Skip to Main Content
Header image

Listening to newspaper: Dave Bidini shares perspective on a Hungry City

By Robert Feher • September 11, 2020Author Interviews

Food is so much more than just something we eat. Our always-on romance with it drives culture, shapes relationships, and can trigger your most deeply-rooted memories. That's why Kobo Originals partnered with Toronto's indie newspaper, West End Phoenix — reimagining the hyperlocal collective as a culmination of podcast, journalism, and narrative nonfiction audiobook, to tell the stories inspired by food in Canada's largest city. So we turn to the Gemini, Genie, and Juno-nominated editor-in-chief Dave Bidini to learn more about his role in this fascinating endeavour.

What makes a compelling story?

I think you need to have a great writer at the command. Heidi Sopinka, Claudia Dey, and Michael Winter are all novelists and they bring a novelist's aesthetic or novelist's approach to the smaller stories of life in their neighborhoods. They're able to provide what a good story should have - which is a sense of humanity, a sense of detail, and of course just bringing the story of a person's experience to life.

But finding the people themselves isn't ever a problem, there really are so many great writers even just in the West End. We're always kind of tweaked to listen for the stories that surround us. And that's our job, to keep our eyes wide open to find those stories. There's just no shortage of amazing stories to write, so we want to make sure that we talk about the areas of the West End that just aren't written about. So we have an entire issue devoted to the West Lodge Towers, which is in the heart of Parkdale, we have an entire issue devoted to the Weston / Mount Dennis neighbourhood. If anything, the hardest part is saying no to the stories we don't feature.

The food landscape of a city is always changing. How do you reflect on the emotional, yet ephemeral relationship we have with our favourite eats?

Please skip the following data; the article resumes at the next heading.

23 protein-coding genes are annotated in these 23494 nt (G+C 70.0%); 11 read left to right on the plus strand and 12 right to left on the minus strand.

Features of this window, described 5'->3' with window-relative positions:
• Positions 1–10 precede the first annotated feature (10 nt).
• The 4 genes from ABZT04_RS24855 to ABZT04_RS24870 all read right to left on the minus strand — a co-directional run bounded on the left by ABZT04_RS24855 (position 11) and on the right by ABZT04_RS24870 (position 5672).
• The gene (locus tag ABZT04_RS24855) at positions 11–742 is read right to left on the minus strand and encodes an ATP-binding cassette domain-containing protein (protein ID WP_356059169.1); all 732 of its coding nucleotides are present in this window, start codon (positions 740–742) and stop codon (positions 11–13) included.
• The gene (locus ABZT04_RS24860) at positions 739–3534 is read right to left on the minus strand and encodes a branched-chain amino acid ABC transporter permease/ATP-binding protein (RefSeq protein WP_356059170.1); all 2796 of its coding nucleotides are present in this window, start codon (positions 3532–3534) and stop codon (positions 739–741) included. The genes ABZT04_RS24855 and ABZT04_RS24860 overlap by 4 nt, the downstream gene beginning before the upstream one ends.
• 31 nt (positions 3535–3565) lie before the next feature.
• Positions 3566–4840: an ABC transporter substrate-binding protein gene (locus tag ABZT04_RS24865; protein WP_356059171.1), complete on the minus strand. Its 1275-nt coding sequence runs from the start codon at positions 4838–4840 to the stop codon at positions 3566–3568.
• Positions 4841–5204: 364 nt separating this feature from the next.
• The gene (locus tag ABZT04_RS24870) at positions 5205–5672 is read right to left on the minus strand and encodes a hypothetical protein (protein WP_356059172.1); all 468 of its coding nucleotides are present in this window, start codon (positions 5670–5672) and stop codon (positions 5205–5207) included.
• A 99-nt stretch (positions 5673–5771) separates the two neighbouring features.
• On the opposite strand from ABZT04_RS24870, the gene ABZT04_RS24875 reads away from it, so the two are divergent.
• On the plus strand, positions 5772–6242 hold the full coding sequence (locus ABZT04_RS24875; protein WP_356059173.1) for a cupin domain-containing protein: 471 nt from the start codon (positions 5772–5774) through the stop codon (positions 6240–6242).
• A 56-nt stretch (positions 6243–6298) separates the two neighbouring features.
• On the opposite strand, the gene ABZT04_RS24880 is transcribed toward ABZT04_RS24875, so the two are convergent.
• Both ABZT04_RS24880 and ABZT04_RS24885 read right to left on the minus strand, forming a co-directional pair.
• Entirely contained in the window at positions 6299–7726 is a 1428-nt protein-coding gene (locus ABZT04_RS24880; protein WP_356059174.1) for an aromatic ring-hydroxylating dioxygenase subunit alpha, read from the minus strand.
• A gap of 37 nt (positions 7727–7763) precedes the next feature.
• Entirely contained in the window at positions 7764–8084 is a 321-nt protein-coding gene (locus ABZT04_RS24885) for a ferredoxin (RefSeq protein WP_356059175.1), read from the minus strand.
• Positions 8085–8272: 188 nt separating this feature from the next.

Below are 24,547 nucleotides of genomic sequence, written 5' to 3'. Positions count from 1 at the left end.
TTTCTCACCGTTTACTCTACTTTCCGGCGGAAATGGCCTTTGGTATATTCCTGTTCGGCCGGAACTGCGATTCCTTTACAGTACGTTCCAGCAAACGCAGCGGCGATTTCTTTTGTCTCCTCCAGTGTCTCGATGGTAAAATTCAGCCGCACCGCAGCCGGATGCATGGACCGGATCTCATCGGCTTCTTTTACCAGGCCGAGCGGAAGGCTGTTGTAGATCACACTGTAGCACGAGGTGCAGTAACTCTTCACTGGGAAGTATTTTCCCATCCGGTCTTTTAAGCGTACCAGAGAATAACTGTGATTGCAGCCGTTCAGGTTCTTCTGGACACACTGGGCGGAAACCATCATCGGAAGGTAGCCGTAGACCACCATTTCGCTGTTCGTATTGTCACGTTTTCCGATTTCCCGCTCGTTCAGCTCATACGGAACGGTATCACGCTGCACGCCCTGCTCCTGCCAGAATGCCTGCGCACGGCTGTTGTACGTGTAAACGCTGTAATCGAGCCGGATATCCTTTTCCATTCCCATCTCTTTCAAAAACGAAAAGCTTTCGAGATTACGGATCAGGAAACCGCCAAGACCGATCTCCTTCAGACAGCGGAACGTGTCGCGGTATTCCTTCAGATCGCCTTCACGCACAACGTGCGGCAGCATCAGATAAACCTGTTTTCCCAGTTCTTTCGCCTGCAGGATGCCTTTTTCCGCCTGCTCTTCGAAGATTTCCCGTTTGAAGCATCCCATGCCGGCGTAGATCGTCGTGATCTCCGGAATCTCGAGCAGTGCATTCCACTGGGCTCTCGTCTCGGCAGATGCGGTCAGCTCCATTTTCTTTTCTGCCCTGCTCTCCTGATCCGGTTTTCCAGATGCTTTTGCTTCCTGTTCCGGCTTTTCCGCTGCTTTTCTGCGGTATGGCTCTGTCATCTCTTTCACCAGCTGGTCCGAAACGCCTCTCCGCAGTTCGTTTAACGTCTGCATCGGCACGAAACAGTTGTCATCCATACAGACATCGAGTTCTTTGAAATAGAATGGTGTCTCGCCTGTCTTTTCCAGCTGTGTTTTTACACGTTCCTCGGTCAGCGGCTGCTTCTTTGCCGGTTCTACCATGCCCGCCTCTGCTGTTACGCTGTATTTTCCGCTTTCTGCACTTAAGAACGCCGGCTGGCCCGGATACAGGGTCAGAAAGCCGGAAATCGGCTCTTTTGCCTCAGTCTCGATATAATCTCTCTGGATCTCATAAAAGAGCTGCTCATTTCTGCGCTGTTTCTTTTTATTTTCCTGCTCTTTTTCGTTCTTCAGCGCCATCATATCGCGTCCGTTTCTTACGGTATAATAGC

We had in the first two years of our paper's life, a column which was people's memories of food places that had disappeared in the West End. We put a call out for restaurants that don't exist any longer and we had like, dozens and dozens and dozens of submissions from people who had really deeply intimate and personal stories of their connections with restaurants.

For me it was when I first lived downtown. I was across the street from King's Flame diner at King & Parliament. And there's this diner across the street, so I ate there like 7000 times, and really knew everybody there and they knew me. It was great. My memories of it are very cinematic, almost theatrical - so that's a place that it would be fun to go back to and eat a Clubhouse sandwich. Everybody's got a place like that.

"... we want to make sure that we talk about the areas of the West End that just aren't written about."

What are you reading now?

The last book that really stayed with me was Steven Price's Lampedusa. I really loved that book a lot. It was really beautifully written, there's a real humanity in that story. I also recently raced through all of Alexandra Fuller's stories like Travel Light, Move Fast about her life in Africa, and elsewhere. There's many others but those are the ones that recently have really resonated with me.

But if I'm ever in a reading rut, asking others for recommendations and about what they've read lately, that's always good. I think we all need friends that we can rely on for that sort of stuff.

The Hungry City Edit: Stories from West End Phoenix by Dave Bidini & Various

The slow-print, small run community periodical WEST END PHOENIX is reimagining news once again -- this time, in audio! The Hungry City Edit is a collection of poems, articles, and other pieces from the WEST END PHOENIX in a collision of everything food, appetite, and Toronto. Including two original poems written by Toronto-area poets never before published in the paper, THE HUNGRY CITY EDIT delivers work and performances by authors like Dave Bidini, Claudia Dey, and Michael Winter and music by Don Kerr, all set against a backdrop of city sounds and original music. Produced by Michael Philip Wojewoda. Available exclusively on Kobo.

View Audiobook

Something about the media library that will encourage users to visit it

View Media

Follow us at @kobobooks on Instagram

If you would like to be the first to know about bookish blogs, please subscribe. We promise to provided only relevant articles.